Your school should probably start a remedial special ed class to accommodate your extra-specialness - wouldn't want you holding back the autistic and downs syndrome kids.

Sorry I showed your plan to put back IE back on the OS by breaking the ruling against you ...


Hahaha, my plan? What, you think I'm actually Steve Ballmer? Dear God, you really are retarded!

Reply Score: 0

Moulinneuf Member since:
2005-07-06

No I made clear what I think , that Microsoft is once again circumventing the laws and doing what it want's because it was penalized for past and current criminal activity.

Your allowed ( apparently ) to fabulate and fantasize that I am some special ed child still in school that you can beat up on me and the persona you created because you somehow think you have an advantage ...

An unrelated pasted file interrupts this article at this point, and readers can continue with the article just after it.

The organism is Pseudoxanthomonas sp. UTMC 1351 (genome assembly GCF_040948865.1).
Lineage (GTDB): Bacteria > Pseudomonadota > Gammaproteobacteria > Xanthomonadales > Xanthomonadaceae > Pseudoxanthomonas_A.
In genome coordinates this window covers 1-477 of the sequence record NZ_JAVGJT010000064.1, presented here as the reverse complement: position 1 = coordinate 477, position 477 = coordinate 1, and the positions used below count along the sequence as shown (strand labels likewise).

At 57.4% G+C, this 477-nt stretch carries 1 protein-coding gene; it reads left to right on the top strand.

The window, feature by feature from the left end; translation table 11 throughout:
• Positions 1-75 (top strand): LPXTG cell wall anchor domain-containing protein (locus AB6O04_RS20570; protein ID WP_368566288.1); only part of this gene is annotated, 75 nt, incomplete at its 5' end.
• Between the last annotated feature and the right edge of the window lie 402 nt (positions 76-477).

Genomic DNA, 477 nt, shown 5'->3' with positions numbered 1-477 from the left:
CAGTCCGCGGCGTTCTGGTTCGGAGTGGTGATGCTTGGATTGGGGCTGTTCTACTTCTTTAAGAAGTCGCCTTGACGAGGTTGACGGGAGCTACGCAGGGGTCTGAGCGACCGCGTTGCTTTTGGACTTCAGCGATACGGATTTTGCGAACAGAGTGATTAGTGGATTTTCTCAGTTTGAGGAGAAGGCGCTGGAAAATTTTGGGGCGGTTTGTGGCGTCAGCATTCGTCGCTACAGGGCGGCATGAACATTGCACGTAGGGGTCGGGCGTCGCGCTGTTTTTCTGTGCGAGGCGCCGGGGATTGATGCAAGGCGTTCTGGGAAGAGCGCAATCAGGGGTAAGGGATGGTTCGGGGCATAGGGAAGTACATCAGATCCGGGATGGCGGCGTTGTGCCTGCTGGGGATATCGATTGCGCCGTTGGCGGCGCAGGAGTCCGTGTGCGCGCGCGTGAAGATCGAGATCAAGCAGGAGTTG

I don't think your Steve Ballmer.

Since you got nothing valid or inteligent to say here and now , I pass on replying to any further of your fabulation about me here in this thread.

Reply Score: 1

BallmerKnowsBest Member since:
2008-06-02

No I made clear what I think


You couldn't make a point clearly if your life depended on it.

I am some special ed child still in school


Yes, that's what I was saying - I know it's difficult, but at least try to keep up.

Since you got nothing valid or inteligent to say here and now , I pass on replying to any further of your fabulation about me here in this thread.


WTH is a "fabulation"? Do you have some sort of idiot-savant gift for making up imaginary words?

Reply Score: 2

Ballot for everything
by DigitalAxis on Tue 28th Jul 2009 20:02 UTC